“The biggest thing is, a lot of times, the elevator tells him, ‘If you have a problem, you’ve got to let us know before we put it in our bin… if we send in a sample and then it comes back, if as the elevator company we don’t like or agree with it, or we don’t want to take that risk of having to buy it at that grade, we can’t give the grain back to you because we’ve comingled it,’” Wittal says. “As soon as they have that conversation, then the farmer says, ‘to hell with it, forget about it.’”
Producers are much more likely to take their samples to several elevators.
Ag-Chieve analyst Frank Letkeman says that in his 30-plus years on the elevator side of the grain industry, farmers don’t just easily accept grades they’re given.
“They will shop their grain around. It’s not like they’re just going to take the first offer that comes around, whether it’s a fair one or not.”
He says farmers are willing to drive the extra miles, especially if it means picking up a higher grade.
“I would say 95 per cent of the grain that was produced on our farm once went to our local wheat pool elevator, but now, in the new environment, we sell to four or five different buyers,” says Saskatchewan Wheat Development Commission chair Bill Gehl.
Letkeman says that with the demise of the Canadian Wheat Board monopoly, there’s more shopping around, even though there are fewer elevators farther apart on the Prairies.
“There’s lots of freedom in the system right now, and that bodes well to the farmer getting a good deal.”
Wet year premiums
Wittal adds that some farmers may also wish to avoid the risk of receiving a CGC grade that’s lower than the one the elevator offered.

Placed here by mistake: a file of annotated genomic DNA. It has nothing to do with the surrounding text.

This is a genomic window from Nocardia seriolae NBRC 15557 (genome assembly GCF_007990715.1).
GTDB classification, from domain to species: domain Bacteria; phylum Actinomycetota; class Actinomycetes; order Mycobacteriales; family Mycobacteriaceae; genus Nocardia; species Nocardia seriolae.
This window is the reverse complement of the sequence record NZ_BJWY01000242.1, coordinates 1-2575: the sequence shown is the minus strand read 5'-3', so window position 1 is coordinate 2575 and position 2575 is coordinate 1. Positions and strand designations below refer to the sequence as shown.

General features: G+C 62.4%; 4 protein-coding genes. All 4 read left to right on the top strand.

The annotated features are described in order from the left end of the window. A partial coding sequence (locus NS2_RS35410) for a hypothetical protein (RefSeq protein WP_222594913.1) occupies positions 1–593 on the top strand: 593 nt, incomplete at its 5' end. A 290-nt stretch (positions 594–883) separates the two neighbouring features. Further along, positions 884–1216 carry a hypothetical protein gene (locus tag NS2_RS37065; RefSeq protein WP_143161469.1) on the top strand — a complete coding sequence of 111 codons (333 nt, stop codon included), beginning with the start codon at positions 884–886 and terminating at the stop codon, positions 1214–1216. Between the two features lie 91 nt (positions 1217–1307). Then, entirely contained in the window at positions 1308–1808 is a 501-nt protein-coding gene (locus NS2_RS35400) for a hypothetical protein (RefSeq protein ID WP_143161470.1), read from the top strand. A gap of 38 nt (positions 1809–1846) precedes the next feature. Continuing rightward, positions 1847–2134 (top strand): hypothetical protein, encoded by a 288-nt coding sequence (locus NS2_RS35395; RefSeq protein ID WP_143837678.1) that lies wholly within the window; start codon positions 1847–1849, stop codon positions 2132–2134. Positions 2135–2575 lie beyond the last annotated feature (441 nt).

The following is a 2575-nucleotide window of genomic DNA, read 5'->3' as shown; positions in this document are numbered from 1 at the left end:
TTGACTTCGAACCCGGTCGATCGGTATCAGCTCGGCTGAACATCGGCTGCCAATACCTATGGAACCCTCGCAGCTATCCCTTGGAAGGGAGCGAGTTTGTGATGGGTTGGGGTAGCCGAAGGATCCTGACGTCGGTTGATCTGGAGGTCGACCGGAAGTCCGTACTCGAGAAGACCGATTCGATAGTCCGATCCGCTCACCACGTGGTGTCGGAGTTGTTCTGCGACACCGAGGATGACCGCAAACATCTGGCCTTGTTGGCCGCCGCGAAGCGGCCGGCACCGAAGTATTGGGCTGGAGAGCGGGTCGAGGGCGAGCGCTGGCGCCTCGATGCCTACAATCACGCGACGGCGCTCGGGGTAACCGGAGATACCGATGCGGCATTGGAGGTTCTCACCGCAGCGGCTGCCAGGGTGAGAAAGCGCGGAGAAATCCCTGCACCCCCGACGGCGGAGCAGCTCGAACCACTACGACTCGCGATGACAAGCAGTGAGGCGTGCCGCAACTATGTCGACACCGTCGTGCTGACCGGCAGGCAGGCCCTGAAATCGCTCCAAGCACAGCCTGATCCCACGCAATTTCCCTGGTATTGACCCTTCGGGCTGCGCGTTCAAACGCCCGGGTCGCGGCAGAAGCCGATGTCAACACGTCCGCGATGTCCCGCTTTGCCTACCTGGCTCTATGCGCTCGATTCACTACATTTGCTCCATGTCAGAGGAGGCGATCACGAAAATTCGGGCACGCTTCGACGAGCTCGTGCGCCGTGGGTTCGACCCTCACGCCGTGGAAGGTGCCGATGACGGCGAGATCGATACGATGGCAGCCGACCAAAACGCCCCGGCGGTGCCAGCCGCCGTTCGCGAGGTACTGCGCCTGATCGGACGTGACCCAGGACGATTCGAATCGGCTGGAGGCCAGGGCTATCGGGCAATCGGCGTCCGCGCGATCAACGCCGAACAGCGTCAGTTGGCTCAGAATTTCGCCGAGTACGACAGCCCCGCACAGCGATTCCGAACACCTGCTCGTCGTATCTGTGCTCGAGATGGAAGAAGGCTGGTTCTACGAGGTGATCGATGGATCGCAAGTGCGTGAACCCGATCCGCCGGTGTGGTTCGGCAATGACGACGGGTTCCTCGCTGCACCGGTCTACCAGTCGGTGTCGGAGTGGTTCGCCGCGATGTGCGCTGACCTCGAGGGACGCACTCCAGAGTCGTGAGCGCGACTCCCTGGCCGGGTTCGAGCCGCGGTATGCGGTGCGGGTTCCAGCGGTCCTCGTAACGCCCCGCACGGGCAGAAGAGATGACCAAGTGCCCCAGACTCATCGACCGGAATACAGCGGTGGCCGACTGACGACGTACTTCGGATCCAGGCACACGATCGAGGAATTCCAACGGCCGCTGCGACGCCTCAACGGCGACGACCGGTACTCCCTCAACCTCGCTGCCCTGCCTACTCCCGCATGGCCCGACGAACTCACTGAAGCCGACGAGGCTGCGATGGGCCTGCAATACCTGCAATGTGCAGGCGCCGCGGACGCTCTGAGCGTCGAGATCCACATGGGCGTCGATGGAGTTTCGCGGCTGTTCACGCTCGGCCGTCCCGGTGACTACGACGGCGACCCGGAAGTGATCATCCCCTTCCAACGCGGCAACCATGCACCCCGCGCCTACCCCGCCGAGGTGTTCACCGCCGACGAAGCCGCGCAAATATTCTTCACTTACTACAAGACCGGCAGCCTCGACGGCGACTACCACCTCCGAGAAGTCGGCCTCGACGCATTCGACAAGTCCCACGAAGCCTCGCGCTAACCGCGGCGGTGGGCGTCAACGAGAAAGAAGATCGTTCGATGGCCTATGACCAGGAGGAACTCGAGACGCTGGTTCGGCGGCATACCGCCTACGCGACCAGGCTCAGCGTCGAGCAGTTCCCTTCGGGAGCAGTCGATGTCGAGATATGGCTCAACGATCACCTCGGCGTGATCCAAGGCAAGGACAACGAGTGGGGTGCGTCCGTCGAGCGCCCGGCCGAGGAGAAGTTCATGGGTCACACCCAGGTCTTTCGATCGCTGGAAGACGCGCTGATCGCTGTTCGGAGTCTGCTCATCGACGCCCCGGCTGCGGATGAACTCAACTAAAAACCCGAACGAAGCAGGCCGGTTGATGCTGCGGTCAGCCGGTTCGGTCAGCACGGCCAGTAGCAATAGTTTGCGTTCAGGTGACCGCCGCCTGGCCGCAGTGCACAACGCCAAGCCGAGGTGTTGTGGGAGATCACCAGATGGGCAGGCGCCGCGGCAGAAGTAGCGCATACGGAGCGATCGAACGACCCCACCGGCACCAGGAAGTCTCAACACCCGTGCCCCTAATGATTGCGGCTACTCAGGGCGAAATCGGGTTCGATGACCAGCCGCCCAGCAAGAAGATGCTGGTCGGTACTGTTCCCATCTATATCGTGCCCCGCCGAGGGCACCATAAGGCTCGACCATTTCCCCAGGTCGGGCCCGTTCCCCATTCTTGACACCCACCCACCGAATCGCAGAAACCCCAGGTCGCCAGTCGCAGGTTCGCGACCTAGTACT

In a wet year like this one where grade and quality could vary widely, grain marketing consultants are urging their clients to widen the scope of elevators with whom they deal.
This year in particular, a farmer could receive a better grade from the elevator than what the CGC would offer in an appeal, getting his No. 3 bought as No. 2 because of, say, high protein.
“On red spring wheat, it may have really good protein and they can use that protein to blend off, so they may over grade you just to make sure that they get that grain,” explains Letkeman. “The different quality aspects of an individual sample may have value beyond the grade.”
Phoning around different elevators to learn what they’re looking for can really pay off this year. It helps confirm that what looks like a good deal really is a good one, as a farmer could receive a lower grade at a different location but a better price.
Harvest Sample Program
And to best prepare for negotiating with the elevators, consultants encourage producers to use the CGC’s Harvest Sample Program.
“It’s free, you just send all your samples in, and they’ll send you back an unofficial grade and dockage on your grains, and that gives you somewhat of an idea of what the quality of your grain is, so that when you go and talk to the elevators, you can see who’s going to give you the best deal for what you have based on your protein, moisture, etc.,” says Wittal.
CGC’s Beswitherick says the Harvest Sample Program is far more heavily used than the appeal, to the tune of roughly 8,000 to 10,000 samples a year. And a more challenging year like this one typically results in even more samples.
“It’s really important to have a very solid understanding of what you actually have and then maximize your ability to get as much as you can for what you produce,” says Gehl.